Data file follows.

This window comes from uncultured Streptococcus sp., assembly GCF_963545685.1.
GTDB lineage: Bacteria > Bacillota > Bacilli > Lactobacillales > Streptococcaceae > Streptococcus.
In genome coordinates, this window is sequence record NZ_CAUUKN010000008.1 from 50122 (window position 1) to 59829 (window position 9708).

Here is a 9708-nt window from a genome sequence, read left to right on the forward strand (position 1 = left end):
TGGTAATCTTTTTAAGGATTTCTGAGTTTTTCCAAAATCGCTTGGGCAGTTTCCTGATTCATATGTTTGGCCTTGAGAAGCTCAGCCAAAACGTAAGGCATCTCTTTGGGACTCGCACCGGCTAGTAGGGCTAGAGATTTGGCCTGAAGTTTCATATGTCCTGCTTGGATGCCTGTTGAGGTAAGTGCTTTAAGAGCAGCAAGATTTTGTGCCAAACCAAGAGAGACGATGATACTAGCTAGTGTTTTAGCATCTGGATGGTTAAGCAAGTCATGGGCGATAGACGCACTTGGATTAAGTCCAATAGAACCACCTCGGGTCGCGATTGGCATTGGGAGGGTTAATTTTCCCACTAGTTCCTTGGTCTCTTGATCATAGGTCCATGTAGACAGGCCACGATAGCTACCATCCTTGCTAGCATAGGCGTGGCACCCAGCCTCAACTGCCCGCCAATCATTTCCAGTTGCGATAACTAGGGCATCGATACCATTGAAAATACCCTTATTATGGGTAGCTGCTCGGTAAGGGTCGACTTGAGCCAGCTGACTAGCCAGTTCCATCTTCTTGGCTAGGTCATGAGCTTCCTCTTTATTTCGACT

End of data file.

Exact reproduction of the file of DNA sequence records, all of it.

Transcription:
This window comes from uncultured Streptococcus sp., assembly GCF_963545685.1.
GTDB lineage: Bacteria > Bacillota > Bacilli > Lactobacillales > Streptococcaceae > Streptococcus.
In genome coordinates, this window is sequence record NZ_CAUUKN010000008.1 from 50122 (window position 1) to 59829 (window position 9708).

Here is a 9708-nt window from a genome sequence, read left to right on the forward strand (position 1 = left end):
TGGTAATCTTTTTAAGGATTTCTGAGTTTTTCCAAAATCGCTTGGGCAGTTTCCTGATTCATATGTTTGGCCTTGAGAAGCTCAGCCAAAACGTAAGGCATCTCTTTGGGACTCGCACCGGCTAGTAGGGCTAGAGATTTGGCCTGAAGTTTCATATGTCCTGCTTGGATGCCTGTTGAGGTAAGTGCTTTAAGAGCAGCAAGATTTTGTGCCAAACCAAGAGAGACGATGATACTAGCTAGTGTTTTAGCATCTGGATGGTTAAGCAAGTCATGGGCGATAGACGCACTTGGATTAAGTCCAATAGAACCACCTCGGGTCGCGATTGGCATTGGGAGGGTTAATTTTCCCACTAGTTCCTTGGTCTCTTGATCATAGGTCCATGTAGACAGGCCACGATAGCTACCATCCTTGCTAGCATAGGCGTGGCACCCAGCCTCAACTGCCCGCCAATCATTTCCAGTTGCGATAACTAGGGCATCGATACCATTGAAAATACCCTTATTATGGGTAGCTGCTCGGTAAGGGTCGACTTGAGCCAGCTGACTAGCCAGTTCCATCTTCTTGGCTAGGTCATGAGCTTCCTCTTTATTTCGACT